Cryptocurrency has gone from a rebellious form of currency that a small community bought into early to defy the central banks of the world to a popular form of investment for all those that the original adopters despise. Such interest fuelled a tremendous amount of debate in social and political circles. However, since the second wave of price peaks in 2021, and the long-hailed “bubble” finally “bursting,” the topic looks to have cooled off a bit.
Where debates about regulations once were, the political focus has turned away, but that wasn’t before some key moves were made here. In Canada, it’s been a particularly turbulent year for digital currencies. Sure, prices have enjoyed a resurgent 2023, with this market performance report relaying as such, but the responses made to the rise of crypto resulted in a bit of a loss of momentum in the country.
Guidelines that encouraged Binance to move out
Binance is one of the biggest platforms in the world of cryptocurrency trading. So, when headlines hit on May 12 that Binance would be withdrawing from Canada, it caused quite a stir in the crypto community. The move was made as a direct response to new guidelines that had been brought into force for exchanges of digital currencies. The guidelines included mandating the need for people to register and placing limits on investors.
However, earlier in the year, the Bank of Canada noted that there had already been a decline in cryptocurrency ownership across Canada in 2022. Seemingly, while awareness continued to grow, the 2021 peak of over 13 percent ownership sunk to just over ten percent by the close of 2022. On top of the decline in ownership, provinces have demonstrated concerns about crypto mining and its energy consumption.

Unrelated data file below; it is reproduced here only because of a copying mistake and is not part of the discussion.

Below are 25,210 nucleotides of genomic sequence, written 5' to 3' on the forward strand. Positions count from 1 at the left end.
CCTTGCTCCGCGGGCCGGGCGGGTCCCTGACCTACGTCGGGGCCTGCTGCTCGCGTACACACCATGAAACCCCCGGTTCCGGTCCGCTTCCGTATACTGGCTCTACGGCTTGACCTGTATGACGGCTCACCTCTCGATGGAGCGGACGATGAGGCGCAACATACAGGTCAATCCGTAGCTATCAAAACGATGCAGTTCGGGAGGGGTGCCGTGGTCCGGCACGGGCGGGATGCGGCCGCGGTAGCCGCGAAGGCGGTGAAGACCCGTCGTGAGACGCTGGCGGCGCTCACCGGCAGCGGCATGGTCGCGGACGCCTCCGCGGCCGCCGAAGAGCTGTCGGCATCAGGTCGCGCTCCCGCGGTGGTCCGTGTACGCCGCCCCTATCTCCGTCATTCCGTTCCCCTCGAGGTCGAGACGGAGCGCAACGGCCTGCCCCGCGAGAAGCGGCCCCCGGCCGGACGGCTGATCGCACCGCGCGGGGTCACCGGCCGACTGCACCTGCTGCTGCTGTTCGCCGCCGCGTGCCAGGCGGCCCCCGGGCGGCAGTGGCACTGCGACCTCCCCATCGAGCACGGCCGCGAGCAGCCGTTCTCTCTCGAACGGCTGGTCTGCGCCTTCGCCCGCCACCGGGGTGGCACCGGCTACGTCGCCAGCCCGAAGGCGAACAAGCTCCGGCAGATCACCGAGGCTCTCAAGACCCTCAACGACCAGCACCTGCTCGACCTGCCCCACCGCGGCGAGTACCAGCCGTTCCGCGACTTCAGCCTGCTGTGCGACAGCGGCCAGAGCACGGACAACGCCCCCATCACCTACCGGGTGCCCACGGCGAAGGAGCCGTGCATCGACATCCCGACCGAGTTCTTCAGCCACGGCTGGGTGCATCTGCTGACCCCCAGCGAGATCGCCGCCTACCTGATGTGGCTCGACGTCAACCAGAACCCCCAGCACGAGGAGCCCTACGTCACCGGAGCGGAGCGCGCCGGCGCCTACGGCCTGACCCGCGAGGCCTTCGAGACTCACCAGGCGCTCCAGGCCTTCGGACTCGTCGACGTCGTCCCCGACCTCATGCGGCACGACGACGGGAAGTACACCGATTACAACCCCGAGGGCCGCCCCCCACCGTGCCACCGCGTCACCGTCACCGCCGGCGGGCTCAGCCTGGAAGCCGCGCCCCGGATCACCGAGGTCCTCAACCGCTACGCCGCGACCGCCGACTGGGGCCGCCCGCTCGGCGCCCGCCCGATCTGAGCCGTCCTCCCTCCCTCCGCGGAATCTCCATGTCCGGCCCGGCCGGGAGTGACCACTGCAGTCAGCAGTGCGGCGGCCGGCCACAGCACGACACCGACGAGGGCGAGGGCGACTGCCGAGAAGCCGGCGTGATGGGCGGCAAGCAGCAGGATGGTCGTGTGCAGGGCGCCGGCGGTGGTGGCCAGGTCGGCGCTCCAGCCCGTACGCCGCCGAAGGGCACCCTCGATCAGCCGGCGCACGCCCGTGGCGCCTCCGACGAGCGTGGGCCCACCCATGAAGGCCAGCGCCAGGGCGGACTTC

Canada looked to be ideal for crypto mining. The climate is cool, the energy infrastructure is strong, the regulatory situation was reliable, and, most importantly, a huge amount of the energy available could come from renewable sources. Still, provinces like B.C. have thought it best to take a step back and review the impact that having so many crypto-mining operations running at once could have on its energy reserves.
Crypto can still be utilized in Canada
Even with Binance pulling out and provinces teetering away from a fully-fledged crypto mining scene, cryptocurrency isn’t going anywhere in Canada. As the Bank of Canada found, some ten percent of Canadians still own and can use their coins. A key area that’s opened up to this to make crypto more than a mere investment asset is online casino gaming,
Many online casinos now accept crypto as a form of payment, while some specialist platforms have become pure crypto casinos, dealing in the likes of Bitcoin, Bitcoin Cash, Ethereum, Litecoin, Dogecoin, and more. These gaming sites are everywhere, but not all of them meet the high standards of industry experts. So, it’s advised that you try this site to find the sites worthy of your crypto.
Away from online entertainment, it looks like accessibility to Bitcoin, in particular, continues to improve in Canada. In what’s been billed as an “exciting strategic partnership,” Bitbuy Technologies has teamed up with Localcoin to enhance the reach of both customer-facing services. Bitbuy is one of the biggest crypto trading platforms in the country, while Localcoin is Canada’s largest Bitcoin ATM provider. The partnership will only enhance crypto as a form of money in the country.
Binance may have pulled out, and provincial regulators may be taking a reserved approach, but crypto still has its fans and uses in Canada.